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Auto Lemon Laws About the Arbitration Process

Buying a new car is not something most people do without thought; it generally requires a large investment of time and money. We choose our purchase carefully, and we hope that it will suit our needs, without too much trouble, for years to come. Sometimes, however, things dont work out that way. Every now and again, some unlucky buyer will end up with a vehicle that has a problem that simply cannot be repaired. These problem vehicles are universally known as lemons.

Every state has a lemon law, which requires vehicle manufacturers to either replace vehicles that are determined to be lemons with a new vehicle of comparable value or to refund the purchase price. The process for filing a claim under your states Lemon Law varies from state to state, but the process often results in a lawsuit, which can drag out the process for both parties.

An alternative to lawsuits that attempts to be fair to both parties in the dispute has been developed, this is known as arbitration. In many states, perhaps yours, arbitration is a required component of filing a lemon law claim. How does arbitration work?

Most states have assembled an arbitration panel, which consists of several individuals who are familiar with the auto industry, but not tied to it or employed by it in any way. Most owners manuals of new cars will outline the process of applying for arbitration; if not, you may contact your states Attorney Generals office. Participation in the arbitration process, unlike a lawsuit, is often free; some states charge a nominal fee to file for an arbitration hearing.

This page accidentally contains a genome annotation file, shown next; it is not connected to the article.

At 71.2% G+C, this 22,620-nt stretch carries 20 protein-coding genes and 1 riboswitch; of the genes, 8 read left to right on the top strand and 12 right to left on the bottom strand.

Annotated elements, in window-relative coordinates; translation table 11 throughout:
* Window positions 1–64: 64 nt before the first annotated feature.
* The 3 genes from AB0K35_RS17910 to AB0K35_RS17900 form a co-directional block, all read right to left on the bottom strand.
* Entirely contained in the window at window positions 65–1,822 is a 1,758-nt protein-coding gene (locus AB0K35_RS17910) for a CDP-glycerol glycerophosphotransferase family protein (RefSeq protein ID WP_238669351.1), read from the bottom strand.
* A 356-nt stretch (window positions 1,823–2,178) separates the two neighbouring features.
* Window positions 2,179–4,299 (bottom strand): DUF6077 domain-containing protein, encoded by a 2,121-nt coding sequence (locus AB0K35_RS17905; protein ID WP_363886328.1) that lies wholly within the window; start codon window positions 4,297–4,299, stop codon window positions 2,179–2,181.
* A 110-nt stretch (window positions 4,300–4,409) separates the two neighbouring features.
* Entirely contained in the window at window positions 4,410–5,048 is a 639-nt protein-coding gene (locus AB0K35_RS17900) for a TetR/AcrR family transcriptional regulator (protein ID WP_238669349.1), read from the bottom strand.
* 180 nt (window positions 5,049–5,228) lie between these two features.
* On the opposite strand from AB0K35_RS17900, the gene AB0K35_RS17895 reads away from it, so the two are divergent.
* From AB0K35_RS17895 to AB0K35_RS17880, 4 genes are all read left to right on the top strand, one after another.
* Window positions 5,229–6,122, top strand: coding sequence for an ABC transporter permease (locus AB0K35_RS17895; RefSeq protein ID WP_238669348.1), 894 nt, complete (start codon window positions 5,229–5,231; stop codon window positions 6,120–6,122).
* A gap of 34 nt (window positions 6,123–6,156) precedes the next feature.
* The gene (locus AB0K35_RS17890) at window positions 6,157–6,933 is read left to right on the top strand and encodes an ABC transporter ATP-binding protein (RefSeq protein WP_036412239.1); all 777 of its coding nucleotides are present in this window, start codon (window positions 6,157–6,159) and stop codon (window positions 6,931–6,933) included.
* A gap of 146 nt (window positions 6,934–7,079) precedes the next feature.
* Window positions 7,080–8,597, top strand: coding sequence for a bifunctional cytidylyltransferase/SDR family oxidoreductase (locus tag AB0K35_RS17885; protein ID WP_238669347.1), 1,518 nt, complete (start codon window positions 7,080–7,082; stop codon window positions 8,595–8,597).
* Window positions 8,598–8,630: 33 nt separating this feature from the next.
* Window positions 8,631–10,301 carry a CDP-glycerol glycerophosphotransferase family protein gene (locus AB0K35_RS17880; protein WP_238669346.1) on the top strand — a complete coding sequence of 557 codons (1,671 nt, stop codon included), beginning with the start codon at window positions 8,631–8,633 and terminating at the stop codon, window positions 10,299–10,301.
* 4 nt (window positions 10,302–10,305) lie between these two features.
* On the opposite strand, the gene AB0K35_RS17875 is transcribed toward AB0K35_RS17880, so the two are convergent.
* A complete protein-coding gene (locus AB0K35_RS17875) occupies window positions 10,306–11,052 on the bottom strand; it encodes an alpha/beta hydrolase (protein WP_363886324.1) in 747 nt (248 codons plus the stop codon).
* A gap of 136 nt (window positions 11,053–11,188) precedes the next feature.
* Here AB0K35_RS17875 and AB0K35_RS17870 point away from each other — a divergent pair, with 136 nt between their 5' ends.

It is usually not necessary to have an attorney for the procedure, but you may hire one if you wish. There are many attorneys who specialize in Lemon Law cases; if you feel uncomfortable handling your claim yourself you may wish to consult with one. The process usually requires that the manufacturer be notified in writing of the dispute and that your states arbitration panel be notified. Each side in the dispute presents their case, either in writing or orally, and the arbitration panel usually comes to a decision within 60 days.

In most states, the panels determination is binding on the part of the manufacturer; they must abide by the decision. The vehicle owner is usually not bound by the decision and remains free to sue should the panel rule in favor of the auto manufacturer.

Arbitration is often a simpler and faster alternative to lawsuits involving auto Lemon Law claims. If you think your car is a lemon and you might need to file a claim under your states Lemon Law, you should first check with your states Website, or contact your states Attorney Generals office.

Copyright 2005 by Retro Marketing.

Charles Essmeier is the owner of Retro Marketing. Retro Marketing, established in 1978, is a firm devoted to informational Websites, including http://www.LemonLawHelp.net/ and http://www.End-Your-Debt.com/

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